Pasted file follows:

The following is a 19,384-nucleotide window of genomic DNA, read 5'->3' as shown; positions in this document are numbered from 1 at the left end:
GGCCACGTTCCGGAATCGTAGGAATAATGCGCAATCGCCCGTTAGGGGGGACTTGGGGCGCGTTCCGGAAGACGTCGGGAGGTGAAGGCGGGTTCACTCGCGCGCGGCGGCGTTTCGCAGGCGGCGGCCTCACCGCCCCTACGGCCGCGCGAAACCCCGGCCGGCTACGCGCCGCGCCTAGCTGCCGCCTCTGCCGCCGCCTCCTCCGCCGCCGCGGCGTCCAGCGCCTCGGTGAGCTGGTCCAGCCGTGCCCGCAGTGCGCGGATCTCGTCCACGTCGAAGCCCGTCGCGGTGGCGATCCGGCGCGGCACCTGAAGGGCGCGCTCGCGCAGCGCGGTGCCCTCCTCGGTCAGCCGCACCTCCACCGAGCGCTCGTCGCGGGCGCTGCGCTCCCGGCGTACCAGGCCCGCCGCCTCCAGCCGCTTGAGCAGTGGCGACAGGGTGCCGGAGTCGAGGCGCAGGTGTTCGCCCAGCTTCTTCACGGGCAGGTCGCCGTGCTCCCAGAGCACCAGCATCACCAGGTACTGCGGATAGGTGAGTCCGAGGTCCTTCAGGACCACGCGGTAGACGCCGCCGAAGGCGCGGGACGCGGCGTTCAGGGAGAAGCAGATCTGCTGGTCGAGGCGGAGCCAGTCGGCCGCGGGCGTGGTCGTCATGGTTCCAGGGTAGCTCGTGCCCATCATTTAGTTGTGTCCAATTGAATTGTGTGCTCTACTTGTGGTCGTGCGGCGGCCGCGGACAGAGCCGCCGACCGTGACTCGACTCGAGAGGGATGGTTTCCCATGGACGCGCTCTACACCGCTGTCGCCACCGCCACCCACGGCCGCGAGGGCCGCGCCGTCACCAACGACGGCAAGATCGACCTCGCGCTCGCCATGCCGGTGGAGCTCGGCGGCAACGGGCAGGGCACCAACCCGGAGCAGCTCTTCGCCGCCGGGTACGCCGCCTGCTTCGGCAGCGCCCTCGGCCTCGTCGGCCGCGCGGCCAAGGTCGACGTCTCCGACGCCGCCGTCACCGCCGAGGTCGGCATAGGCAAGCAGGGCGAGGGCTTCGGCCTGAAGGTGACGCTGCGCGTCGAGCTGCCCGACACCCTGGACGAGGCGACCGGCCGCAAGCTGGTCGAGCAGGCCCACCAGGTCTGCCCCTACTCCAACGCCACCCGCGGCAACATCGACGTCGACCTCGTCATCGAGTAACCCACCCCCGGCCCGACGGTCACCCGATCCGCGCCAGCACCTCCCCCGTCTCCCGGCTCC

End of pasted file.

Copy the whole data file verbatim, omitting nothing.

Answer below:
The following is a 19,384-nucleotide window of genomic DNA, read 5'->3' as shown; positions in this document are numbered from 1 at the left end:
GGCCACGTTCCGGAATCGTAGGAATAATGCGCAATCGCCCGTTAGGGGGGACTTGGGGCGCGTTCCGGAAGACGTCGGGAGGTGAAGGCGGGTTCACTCGCGCGCGGCGGCGTTTCGCAGGCGGCGGCCTCACCGCCCCTACGGCCGCGCGAAACCCCGGCCGGCTACGCGCCGCGCCTAGCTGCCGCCTCTGCCGCCGCCTCCTCCGCCGCCGCGGCGTCCAGCGCCTCGGTGAGCTGGTCCAGCCGTGCCCGCAGTGCGCGGATCTCGTCCACGTCGAAGCCCGTCGCGGTGGCGATCCGGCGCGGCACCTGAAGGGCGCGCTCGCGCAGCGCGGTGCCCTCCTCGGTCAGCCGCACCTCCACCGAGCGCTCGTCGCGGGCGCTGCGCTCCCGGCGTACCAGGCCCGCCGCCTCCAGCCGCTTGAGCAGTGGCGACAGGGTGCCGGAGTCGAGGCGCAGGTGTTCGCCCAGCTTCTTCACGGGCAGGTCGCCGTGCTCCCAGAGCACCAGCATCACCAGGTACTGCGGATAGGTGAGTCCGAGGTCCTTCAGGACCACGCGGTAGACGCCGCCGAAGGCGCGGGACGCGGCGTTCAGGGAGAAGCAGATCTGCTGGTCGAGGCGGAGCCAGTCGGCCGCGGGCGTGGTCGTCATGGTTCCAGGGTAGCTCGTGCCCATCATTTAGTTGTGTCCAATTGAATTGTGTGCTCTACTTGTGGTCGTGCGGCGGCCGCGGACAGAGCCGCCGACCGTGACTCGACTCGAGAGGGATGGTTTCCCATGGACGCGCTCTACACCGCTGTCGCCACCGCCACCCACGGCCGCGAGGGCCGCGCCGTCACCAACGACGGCAAGATCGACCTCGCGCTCGCCATGCCGGTGGAGCTCGGCGGCAACGGGCAGGGCACCAACCCGGAGCAGCTCTTCGCCGCCGGGTACGCCGCCTGCTTCGGCAGCGCCCTCGGCCTCGTCGGCCGCGCGGCCAAGGTCGACGTCTCCGACGCCGCCGTCACCGCCGAGGTCGGCATAGGCAAGCAGGGCGAGGGCTTCGGCCTGAAGGTGACGCTGCGCGTCGAGCTGCCCGACACCCTGGACGAGGCGACCGGCCGCAAGCTGGTCGAGCAGGCCCACCAGGTCTGCCCCTACTCCAACGCCACCCGCGGCAACATCGACGTCGACCTCGTCATCGAGTAACCCACCCCCGGCCCGACGGTCACCCGATCCGCGCCAGCACCTCCCCCGTCTCCCGGCTCC